Variatons on Blindness (I)

If you’re lucky enough to get paid to read, then you’re probably unlucky enough to feel that reading is a job. You might well enjoy what you read most of the time, but even so, if it’s part of your work, you can’t help but read it in ways that make the reading anything but the stuff of simple pleasure: you read with a pen or pencil in hand, you ask yourself after every sentence, “Is this good?” “What does it mean?” “How would I teach this?” “Do I even understand this?” You read (or watch) yourself reading, constantly making sure that you’re drawing meaningful conclusions or making suggestive connections, because in one way or another you’re going to be accountable for what you read. Otherwise, why would anyone agree to pay you?

Now as far as making a living goes, one could do much, much worse. But still, if you wind up in a read-for-pay career, it’s likely that a) once upon a time a love of reading played a role in your decision to pursue this career, and/but b) this career of yours has at best complicated this love in ways that on occasion makes the word “regret” not entirely ungermaine to the topic at hand. Sure you avoided selling radio time to advertisers or strip mining in West Virginia, but remember when you just loved reading?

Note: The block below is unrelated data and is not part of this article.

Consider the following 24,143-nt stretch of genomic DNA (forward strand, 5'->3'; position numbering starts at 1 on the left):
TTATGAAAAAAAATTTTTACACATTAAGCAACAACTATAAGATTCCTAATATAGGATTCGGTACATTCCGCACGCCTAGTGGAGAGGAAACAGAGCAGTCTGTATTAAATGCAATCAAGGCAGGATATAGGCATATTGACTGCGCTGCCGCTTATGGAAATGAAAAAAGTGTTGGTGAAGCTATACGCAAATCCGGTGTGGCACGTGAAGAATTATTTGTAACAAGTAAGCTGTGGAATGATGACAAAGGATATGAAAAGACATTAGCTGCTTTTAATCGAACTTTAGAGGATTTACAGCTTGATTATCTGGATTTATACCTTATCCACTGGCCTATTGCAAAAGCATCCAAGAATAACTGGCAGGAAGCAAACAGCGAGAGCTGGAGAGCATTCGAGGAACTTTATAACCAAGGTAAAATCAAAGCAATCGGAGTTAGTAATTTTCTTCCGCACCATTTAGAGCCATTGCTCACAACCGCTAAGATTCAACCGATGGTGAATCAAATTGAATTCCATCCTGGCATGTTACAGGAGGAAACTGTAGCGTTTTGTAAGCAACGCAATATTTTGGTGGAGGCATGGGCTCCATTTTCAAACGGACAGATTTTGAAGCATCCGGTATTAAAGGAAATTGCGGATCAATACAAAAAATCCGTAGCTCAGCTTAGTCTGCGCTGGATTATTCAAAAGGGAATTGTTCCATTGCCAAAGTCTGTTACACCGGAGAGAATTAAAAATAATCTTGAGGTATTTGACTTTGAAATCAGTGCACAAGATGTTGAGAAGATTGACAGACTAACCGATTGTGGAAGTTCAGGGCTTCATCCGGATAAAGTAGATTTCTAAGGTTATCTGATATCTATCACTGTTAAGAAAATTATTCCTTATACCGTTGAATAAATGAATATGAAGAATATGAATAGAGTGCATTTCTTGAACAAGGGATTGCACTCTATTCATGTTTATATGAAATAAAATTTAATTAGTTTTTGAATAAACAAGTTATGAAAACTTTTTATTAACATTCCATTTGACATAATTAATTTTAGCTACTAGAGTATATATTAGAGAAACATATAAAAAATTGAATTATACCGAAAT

I mention all this in order to present what was for me an exceptional reading experience: José Saramago’s Blindness. I liked, a lot even, this novel from its very first (if memory serves me correctly) long sentence, and my fondness for it only grew as I continued. About 100 pages into it, I reached a happy place I had not visited for some time. I knew I was there when I looked at my watch, saw that it was nearly midnight on a weekday, and said to myself, “Okay, just one more chapter.” I realized that this was a book so good that it silenced all the typically bothersome professional yammering that comes steadily from all the other semi-related-to-reader parts of me (teacher, scholar, writer). I was just reading this book, by which I mean that I was unusually present in the reading experience, by which I mean that I was probably out at some boundary where what I already knew a book could show me meets what I was at that moment learning lies just beyond that.
Blindness, by José Saramago • VINTAGE • AVAILABLE AT BLOOM


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